Search found 21 matches

by Omar Habib 3L
Wed Mar 09, 2016 5:14 pm
Forum: Arrhenius Equation, Activation Energies, Catalysts
Topic: Reaction pathway graph
Replies: 1
Views: 356

Reaction pathway graph

When asked which transition state is most unstable among two transition states in a reaction pathway graph with respect to gibbs free energy, is it asking in terms of thermodynamically or kinetically unstable?
by Omar Habib 3L
Tue Mar 08, 2016 2:27 am
Forum: *Cyclohexanes (Chair, Boat, Geometric Isomers)
Topic: Hw 3.15
Replies: 1
Views: 255

Re: Hw 3.15

You assign Bromine the equatorial up position because you give the bigger substituent the equatorial up position first and the smaller one (Chlorine) the axial down position. When 2 substituents are present and are connected to the same carbon, the bigger substituent gets the equatorial position whe...
by Omar Habib 3L
Thu Mar 03, 2016 10:41 am
Forum: *Electrophiles
Topic: Electrophiles and Nucleophiles only in o chem?
Replies: 3
Views: 501

Re: Electrophiles and Nucleophiles only in o chem?

Why exactly is 1,3,5-cyclohexene considered a nucleophile and is it the same as benzene? Actually, the IUPAC name for benzene is 1,3,5-cyclohexatriene since there are 3 double bonds in the structure. It is a nucleophile because it is electron rich and reacts with electrophiles, as electrophiles hav...
by Omar Habib 3L
Mon Feb 29, 2016 3:08 am
Forum: *Electrophiles
Topic: Electrophiles and Nucleophiles only in o chem?
Replies: 3
Views: 501

Re: Electrophiles and Nucleophiles only in o chem?

Electrophiles are essentially the same as Lewis Acids since they accept a pair of electrons, while a nucleophile is the same thing as a Lewis Base since it donates a pair of electrons.

In inorganic chemistry, nucleophiles are referred to as ligands.
by Omar Habib 3L
Wed Feb 17, 2016 1:48 am
Forum: General Rate Laws
Topic: Positive or negative rate constant
Replies: 1
Views: 447

Positive or negative rate constant

When calculating the initial reaction rate, do we always use a positive k? Or are there some cases when we use negative k?
by Omar Habib 3L
Tue Feb 16, 2016 6:59 pm
Forum: Arrhenius Equation, Activation Energies, Catalysts
Topic: Quiz 2 prep #1
Replies: 3
Views: 397

Re: Quiz 2 prep #1

I want to say they stand for reactant and product but not totally sure.
by Omar Habib 3L
Sat Feb 06, 2016 7:38 pm
Forum: Galvanic/Voltaic Cells, Calculating Standard Cell Potentials, Cell Diagrams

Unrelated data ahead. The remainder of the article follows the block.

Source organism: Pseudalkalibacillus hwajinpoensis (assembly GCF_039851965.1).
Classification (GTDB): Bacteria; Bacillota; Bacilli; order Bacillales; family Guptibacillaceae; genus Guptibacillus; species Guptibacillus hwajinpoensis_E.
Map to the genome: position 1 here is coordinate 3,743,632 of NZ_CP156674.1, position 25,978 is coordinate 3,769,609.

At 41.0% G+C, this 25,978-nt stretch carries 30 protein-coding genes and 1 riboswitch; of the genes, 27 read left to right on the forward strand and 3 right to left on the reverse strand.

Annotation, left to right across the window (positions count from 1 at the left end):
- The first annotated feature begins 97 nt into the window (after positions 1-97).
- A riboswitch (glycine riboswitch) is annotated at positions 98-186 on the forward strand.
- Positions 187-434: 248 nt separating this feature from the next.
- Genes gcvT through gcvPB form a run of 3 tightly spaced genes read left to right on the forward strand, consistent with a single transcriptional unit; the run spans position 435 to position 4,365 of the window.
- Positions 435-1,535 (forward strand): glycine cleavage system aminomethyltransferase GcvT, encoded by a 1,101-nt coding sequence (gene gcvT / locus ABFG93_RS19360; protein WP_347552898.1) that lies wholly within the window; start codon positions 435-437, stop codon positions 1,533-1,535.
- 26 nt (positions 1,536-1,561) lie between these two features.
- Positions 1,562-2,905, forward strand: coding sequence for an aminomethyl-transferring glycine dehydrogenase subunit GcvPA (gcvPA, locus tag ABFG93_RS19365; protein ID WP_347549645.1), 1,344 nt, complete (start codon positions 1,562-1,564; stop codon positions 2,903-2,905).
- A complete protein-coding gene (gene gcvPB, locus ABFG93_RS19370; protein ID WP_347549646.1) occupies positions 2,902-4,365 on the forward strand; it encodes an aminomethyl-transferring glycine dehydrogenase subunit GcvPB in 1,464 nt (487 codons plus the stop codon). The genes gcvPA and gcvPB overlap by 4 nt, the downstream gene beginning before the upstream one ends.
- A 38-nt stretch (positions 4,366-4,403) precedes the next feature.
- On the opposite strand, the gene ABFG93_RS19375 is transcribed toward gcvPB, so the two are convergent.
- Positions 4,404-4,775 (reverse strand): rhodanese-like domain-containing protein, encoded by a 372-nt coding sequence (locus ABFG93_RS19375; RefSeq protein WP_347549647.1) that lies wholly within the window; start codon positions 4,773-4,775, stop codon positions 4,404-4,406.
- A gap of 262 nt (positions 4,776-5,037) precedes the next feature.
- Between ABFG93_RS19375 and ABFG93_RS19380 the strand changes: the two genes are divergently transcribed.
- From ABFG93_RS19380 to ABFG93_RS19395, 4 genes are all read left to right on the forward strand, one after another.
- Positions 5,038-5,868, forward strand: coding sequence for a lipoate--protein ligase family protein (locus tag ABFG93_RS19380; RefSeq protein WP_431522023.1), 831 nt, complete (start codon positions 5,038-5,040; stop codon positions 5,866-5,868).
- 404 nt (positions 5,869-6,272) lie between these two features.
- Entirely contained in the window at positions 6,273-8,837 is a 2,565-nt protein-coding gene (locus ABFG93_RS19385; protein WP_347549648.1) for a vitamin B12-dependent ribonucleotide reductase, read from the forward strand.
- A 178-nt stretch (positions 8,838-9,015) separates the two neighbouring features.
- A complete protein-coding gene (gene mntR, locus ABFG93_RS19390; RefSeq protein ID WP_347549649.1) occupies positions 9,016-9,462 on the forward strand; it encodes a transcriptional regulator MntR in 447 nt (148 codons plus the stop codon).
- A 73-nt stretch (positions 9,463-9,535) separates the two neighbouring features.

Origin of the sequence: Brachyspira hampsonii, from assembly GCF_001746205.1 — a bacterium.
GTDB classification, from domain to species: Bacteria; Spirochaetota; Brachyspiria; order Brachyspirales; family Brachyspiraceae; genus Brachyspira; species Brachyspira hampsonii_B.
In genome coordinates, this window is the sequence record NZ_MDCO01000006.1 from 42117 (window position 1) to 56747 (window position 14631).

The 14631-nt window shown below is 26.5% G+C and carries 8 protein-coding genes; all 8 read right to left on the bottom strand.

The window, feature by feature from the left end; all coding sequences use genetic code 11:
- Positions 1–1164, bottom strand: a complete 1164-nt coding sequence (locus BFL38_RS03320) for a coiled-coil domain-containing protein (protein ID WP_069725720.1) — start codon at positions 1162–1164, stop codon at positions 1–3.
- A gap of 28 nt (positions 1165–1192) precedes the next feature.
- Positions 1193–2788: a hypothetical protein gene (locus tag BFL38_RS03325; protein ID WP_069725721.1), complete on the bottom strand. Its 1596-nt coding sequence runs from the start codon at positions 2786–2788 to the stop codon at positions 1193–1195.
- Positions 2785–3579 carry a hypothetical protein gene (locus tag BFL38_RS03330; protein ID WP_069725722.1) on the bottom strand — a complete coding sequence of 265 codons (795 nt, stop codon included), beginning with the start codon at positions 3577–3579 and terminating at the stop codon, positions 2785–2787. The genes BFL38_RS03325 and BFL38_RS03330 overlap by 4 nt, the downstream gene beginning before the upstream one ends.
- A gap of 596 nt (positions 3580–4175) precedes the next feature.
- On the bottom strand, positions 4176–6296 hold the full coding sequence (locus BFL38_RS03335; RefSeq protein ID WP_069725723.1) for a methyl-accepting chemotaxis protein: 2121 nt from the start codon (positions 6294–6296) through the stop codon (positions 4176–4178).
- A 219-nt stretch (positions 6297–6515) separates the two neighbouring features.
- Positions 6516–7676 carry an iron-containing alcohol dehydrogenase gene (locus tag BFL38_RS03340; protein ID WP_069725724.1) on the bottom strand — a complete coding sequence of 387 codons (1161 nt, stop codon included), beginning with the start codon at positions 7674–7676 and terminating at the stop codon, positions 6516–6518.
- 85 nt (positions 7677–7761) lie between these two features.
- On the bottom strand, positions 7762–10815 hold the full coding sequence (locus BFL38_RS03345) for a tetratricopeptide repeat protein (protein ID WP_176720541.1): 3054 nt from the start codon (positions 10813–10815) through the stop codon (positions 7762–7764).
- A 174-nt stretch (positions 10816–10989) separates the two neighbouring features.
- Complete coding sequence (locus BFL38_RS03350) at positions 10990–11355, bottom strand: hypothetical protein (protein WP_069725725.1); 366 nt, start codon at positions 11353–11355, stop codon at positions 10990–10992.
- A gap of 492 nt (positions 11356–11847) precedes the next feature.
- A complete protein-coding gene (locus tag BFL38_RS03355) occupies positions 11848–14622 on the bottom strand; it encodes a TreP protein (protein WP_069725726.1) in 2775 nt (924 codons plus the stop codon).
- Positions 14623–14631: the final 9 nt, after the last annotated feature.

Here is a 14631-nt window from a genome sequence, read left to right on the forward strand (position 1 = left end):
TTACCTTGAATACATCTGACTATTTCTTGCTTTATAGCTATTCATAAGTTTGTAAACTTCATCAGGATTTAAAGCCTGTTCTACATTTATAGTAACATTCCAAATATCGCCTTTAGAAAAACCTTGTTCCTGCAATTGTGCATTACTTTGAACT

Topic: Midterm 2014 #8 Cathode vs. Anode
Replies: 1
Views: 329

Midterm 2014 #8 Cathode vs. Anode

In question 8, I'm confused on how to tell which half-redox reaction to use as the cathode and use as the anode. The two reactions are F2+ 2H+ + 2e- ---> 2HF with standard cell potential of +3.03V and F2 + 2e----> 2F- with standard cell potential of +2.87 V. The solution shows that the first reactio...
by Omar Habib 3L
Mon Feb 01, 2016 1:33 am
Forum: Thermodynamic Definitions (isochoric/isometric, isothermal, isobaric)
Topic: Constant Change in Volume
Replies: 3
Views: 537

Re: Constant Change in Volume

No, I don't believe so since the definition of enthalpy is the amount of heat released or absorbed at a constant pressure. Also, the heat at constant volume equals to internal energy.
by Omar Habib 3L
Sun Jan 24, 2016 3:12 am
Forum: Concepts & Calculations Using Second Law of Thermodynamics
Topic: Homework 9.5- Initial change in entropy negative?
Replies: 2
Views: 384

Homework 9.5- Initial change in entropy negative?

For question 9.5, it asks: What is the total entropy change of a process in which 40.0 jK of energy is transferred as heat from a large reservoir at 800. K to one at 200.K? I understand how to find the total entropy of the process but was wondering why the first change in entropy is negative while t...
by Omar Habib 3L
Mon Jan 18, 2016 5:59 pm
Forum: Heat Capacities, Calorimeters & Calorimetry Calculations
Topic: molar heat capacity
Replies: 2
Views: 343

Re: molar heat capacity

In general, heat capacity increases with molecular complexity. Thus, more atoms lead to more possible bond vibrations that absorb added energy.

For example: NO2 would have a higher heat capacity than NO.
by Omar Habib 3L
Sun Jan 10, 2016 11:02 pm
Forum: Phase Changes & Related Calculations
Topic: Reversible and Irreversible Processes
Replies: 4
Views: 471

Re: Reversible and Irreversible Processes

A reversible process is in which a system and its surroundings can be restored to the initial state from the final state without producing any changes in the thermodynamics properties. All the changes that occur in state that occur in the system must be in thermodynamic equilibrium with each other. ...
by Omar Habib 3L
Fri Dec 04, 2015 8:40 pm